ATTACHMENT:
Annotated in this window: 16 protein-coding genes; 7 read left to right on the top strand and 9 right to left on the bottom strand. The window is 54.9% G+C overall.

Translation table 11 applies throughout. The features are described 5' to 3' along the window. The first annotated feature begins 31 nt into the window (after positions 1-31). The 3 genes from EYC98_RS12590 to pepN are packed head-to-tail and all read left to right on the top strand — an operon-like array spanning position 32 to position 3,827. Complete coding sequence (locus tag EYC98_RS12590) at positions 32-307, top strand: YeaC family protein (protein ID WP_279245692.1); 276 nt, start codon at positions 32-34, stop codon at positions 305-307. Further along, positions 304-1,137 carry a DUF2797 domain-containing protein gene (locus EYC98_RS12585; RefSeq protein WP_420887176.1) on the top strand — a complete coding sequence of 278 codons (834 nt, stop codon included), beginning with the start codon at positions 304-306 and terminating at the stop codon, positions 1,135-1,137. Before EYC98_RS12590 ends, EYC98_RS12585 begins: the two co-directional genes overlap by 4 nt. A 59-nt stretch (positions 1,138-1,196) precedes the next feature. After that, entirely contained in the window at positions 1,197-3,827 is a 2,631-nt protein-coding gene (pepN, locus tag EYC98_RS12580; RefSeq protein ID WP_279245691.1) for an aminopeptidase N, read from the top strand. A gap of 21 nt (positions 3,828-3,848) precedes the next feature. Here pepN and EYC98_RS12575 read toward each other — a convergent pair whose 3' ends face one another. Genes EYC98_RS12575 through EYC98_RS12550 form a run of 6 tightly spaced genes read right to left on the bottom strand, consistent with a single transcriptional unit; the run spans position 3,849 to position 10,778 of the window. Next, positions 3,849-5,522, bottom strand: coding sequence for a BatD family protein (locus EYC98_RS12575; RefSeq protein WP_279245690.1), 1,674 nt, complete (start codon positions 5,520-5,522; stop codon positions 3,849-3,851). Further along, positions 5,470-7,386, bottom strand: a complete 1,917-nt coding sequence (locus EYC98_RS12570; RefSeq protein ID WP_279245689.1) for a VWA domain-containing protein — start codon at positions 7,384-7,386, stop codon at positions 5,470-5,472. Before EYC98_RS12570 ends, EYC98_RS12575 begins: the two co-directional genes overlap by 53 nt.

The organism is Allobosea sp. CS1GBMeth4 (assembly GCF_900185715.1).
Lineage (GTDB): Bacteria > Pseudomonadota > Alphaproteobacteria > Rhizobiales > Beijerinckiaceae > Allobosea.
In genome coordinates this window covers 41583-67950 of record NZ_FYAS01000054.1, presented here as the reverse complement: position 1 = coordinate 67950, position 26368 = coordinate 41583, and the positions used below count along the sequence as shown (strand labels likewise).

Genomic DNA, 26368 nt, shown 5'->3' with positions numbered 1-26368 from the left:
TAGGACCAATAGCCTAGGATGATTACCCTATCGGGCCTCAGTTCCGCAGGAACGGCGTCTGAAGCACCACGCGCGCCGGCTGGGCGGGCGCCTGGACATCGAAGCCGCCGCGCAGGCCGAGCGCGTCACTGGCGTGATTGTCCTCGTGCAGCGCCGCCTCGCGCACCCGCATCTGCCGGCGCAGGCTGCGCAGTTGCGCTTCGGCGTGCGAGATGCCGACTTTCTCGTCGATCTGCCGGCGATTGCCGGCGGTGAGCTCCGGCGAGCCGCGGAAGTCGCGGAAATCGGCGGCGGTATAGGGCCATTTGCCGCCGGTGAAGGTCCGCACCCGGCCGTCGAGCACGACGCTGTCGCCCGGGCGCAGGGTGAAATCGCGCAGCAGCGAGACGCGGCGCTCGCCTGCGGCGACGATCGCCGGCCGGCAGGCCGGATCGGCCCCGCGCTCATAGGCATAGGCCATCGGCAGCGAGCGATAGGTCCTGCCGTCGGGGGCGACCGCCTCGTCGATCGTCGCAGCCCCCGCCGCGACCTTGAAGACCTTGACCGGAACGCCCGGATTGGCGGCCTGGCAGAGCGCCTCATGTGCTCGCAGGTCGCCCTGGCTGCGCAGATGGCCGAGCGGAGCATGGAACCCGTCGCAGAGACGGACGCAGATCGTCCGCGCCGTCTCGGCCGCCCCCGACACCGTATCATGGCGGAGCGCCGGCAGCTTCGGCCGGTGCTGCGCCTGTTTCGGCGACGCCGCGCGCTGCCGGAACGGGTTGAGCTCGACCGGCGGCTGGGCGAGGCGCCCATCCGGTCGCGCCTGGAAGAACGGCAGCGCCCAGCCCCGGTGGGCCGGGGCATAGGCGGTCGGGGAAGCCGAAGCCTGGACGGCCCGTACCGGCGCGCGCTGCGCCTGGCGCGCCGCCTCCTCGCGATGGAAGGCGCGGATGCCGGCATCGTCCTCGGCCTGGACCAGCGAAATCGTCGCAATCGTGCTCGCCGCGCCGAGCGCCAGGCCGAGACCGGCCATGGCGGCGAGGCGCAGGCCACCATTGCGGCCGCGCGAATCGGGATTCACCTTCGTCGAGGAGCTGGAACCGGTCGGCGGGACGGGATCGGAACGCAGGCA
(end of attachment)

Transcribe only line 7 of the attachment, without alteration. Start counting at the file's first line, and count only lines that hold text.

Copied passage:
TAGGACCAATAGCCTAGGATGATTACCCTATCGGGCCTCAGTTCCGCAGGAACGGCGTCTGAAGCACCACGCGCGCCGGCTGGGCGGGCGCCTGGACATCGAAGCCGCCGCGCAGGCCGAGCGCGTCACTGGCGTGATTGTCCTCGTGCAGCGCCGCCTCGCGCACCCGCATCTGCCGGCGCAGGCTGCGCAGTTGCGCTTCGGCGTGCGAGATGCCGACTTTCTCGTCGATCTGCCGGCGATTGCCGGCGGTGAGCTCCGGCGAGCCGCGGAAGTCGCGGAAATCGGCGGCGGTATAGGGCCATTTGCCGCCGGTGAAGGTCCGCACCCGGCCGTCGAGCACGACGCTGTCGCCCGGGCGCAGGGTGAAATCGCGCAGCAGCGAGACGCGGCGCTCGCCTGCGGCGACGATCGCCGGCCGGCAGGCCGGATCGGCCCCGCGCTCATAGGCATAGGCCATCGGCAGCGAGCGATAGGTCCTGCCGTCGGGGGCGACCGCCTCGTCGATCGTCGCAGCCCCCGCCGCGACCTTGAAGACCTTGACCGGAACGCCCGGATTGGCGGCCTGGCAGAGCGCCTCATGTGCTCGCAGGTCGCCCTGGCTGCGCAGATGGCCGAGCGGAGCATGGAACCCGTCGCAGAGACGGACGCAGATCGTCCGCGCCGTCTCGGCCGCCCCCGACACCGTATCATGGCGGAGCGCCGGCAGCTTCGGCCGGTGCTGCGCCTGTTTCGGCGACGCCGCGCGCTGCCGGAACGGGTTGAGCTCGACCGGCGGCTGGGCGAGGCGCCCATCCGGTCGCGCCTGGAAGAACGGCAGCGCCCAGCCCCGGTGGGCCGGGGCATAGGCGGTCGGGGAAGCCGAAGCCTGGACGGCCCGTACCGGCGCGCGCTGCGCCTGGCGCGCCGCCTCCTCGCGATGGAAGGCGCGGATGCCGGCATCGTCCTCGGCCTGGACCAGCGAAATCGTCGCAATCGTGCTCGCCGCGCCGAGCGCCAGGCCGAGACCGGCCATGGCGGCGAGGCGCAGGCCACCATTGCGGCCGCGCGAATCGGGATTCACCTTCGTCGAGGAGCTGGAACCGGTCGGCGGGACGGGATCGGAACGCAGGCA